"I'm getting pretty uncomfortable but I really don't want to be induced because I heard it makes things harder" OB response, "1)The nice thing about inductions is you can not only plan your baby's birth into your schedule without the risk of surprise or something going wrong before you make it to the hospital in labor but you also get to assure I'll be the doctor delivering you. (He also reminds her that she won't have to push out as big of a baby either) and 2) We are only giving you the hormone your body makes itself, so it's not going to be any 'harder'. Labor is hard. We have epidurals for that." Mom is surprised how much the answer eases her mind despite everything she's been reading - and feeling much more in control now, says, "As long as it doesn't increase my risk for having a csection, because I definitely don't want that... when is the soonest we can do it?" Doc responds, "The ones coming in with Birth Plans increase their chance of cesarean. (chuckles) You'll be fine. Let's do next Wednesday, you'll be 39 wks and a few days - policy changes - I have to wait until at least 38 wks now no matter how uncomfortable you are."
SO. MANY. PROBLEMS. WITH. THIS. Where to even begin? Now, I feel pretty comfortable in my knowledge base of the evidence as well as ACOG guidelines, etc., so there are a few things glaring at me that I want to JUMP on... big time. But I fear if I start to address each untruth and danger within this OB's responses, I will write a book tonight, not a blog post! And frankly, I don't have the time! Ok, Breathe. In....all things good and right in the world, Out....all things &U#&$$*ed up....ok, again....nice and deep and slow. Repeat.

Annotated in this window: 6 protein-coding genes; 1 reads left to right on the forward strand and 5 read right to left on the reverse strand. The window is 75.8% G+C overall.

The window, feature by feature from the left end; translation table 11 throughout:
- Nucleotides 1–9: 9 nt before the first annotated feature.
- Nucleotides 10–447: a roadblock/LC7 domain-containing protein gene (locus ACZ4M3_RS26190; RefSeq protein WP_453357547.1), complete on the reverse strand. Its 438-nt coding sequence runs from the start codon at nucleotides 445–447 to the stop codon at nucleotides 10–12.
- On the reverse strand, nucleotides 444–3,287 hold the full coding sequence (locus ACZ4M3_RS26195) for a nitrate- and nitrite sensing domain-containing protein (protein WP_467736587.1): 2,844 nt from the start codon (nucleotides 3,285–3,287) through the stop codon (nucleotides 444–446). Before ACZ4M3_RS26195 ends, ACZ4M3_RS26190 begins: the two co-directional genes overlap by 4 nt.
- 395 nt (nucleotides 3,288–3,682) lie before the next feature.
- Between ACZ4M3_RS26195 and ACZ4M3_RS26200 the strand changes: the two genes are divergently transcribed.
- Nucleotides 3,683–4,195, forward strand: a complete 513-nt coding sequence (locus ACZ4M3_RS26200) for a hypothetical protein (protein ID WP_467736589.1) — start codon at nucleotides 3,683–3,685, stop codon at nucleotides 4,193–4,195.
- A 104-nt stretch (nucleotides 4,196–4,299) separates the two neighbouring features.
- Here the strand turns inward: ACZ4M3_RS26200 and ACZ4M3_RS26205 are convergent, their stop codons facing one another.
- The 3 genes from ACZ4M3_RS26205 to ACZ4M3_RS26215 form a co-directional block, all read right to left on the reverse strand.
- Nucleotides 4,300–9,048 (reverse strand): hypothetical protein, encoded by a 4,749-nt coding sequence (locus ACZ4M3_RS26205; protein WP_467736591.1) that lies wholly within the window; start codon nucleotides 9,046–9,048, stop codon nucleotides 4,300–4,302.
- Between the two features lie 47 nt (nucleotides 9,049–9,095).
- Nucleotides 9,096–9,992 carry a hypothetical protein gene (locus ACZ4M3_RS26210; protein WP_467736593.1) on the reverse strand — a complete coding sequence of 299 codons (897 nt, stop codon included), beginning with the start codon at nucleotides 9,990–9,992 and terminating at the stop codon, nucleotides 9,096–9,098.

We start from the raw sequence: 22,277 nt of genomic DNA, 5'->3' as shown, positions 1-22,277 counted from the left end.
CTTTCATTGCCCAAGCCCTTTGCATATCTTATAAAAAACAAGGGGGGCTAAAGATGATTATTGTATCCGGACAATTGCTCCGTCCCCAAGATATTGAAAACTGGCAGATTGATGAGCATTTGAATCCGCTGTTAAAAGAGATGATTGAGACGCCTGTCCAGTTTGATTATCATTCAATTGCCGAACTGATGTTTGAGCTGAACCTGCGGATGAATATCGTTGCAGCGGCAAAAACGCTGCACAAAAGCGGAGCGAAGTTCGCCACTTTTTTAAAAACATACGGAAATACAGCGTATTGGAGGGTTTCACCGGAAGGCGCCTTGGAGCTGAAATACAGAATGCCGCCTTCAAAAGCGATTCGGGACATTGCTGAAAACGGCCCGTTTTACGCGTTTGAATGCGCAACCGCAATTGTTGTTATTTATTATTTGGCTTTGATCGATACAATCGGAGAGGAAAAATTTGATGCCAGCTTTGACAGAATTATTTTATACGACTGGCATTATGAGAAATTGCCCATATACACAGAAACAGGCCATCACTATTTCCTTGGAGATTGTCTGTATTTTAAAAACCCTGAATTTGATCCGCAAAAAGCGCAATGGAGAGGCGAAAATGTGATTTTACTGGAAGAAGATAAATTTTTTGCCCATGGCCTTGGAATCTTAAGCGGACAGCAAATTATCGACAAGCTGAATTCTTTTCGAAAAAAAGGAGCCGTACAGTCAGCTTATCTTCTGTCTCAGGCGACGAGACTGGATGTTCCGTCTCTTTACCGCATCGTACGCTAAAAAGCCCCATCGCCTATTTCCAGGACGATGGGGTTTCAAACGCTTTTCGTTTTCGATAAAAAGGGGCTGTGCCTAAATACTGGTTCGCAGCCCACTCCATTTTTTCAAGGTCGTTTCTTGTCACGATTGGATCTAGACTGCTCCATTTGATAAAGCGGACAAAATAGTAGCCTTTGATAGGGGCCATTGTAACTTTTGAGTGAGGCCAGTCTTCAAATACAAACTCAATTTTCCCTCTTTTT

Ok. If this was your sister, friend, or anyone you cared about - what would you say to keep it short and simple!?!? For you doulas and childbirth educator's out there - what information would you be sure to relay to this client/student?
I tend to think that if I was involved with this woman either professionally or personally I might start with this:
I realize we can't save every woman and baby from similar doctors who are, believe me, absolutely still out there practicing in a hospital near you - but, if you heard a similar conversation being relayed to you, WHAT DO YOU SAY? And why do you speak up or not? I'm curious of the different perspectives on this topic.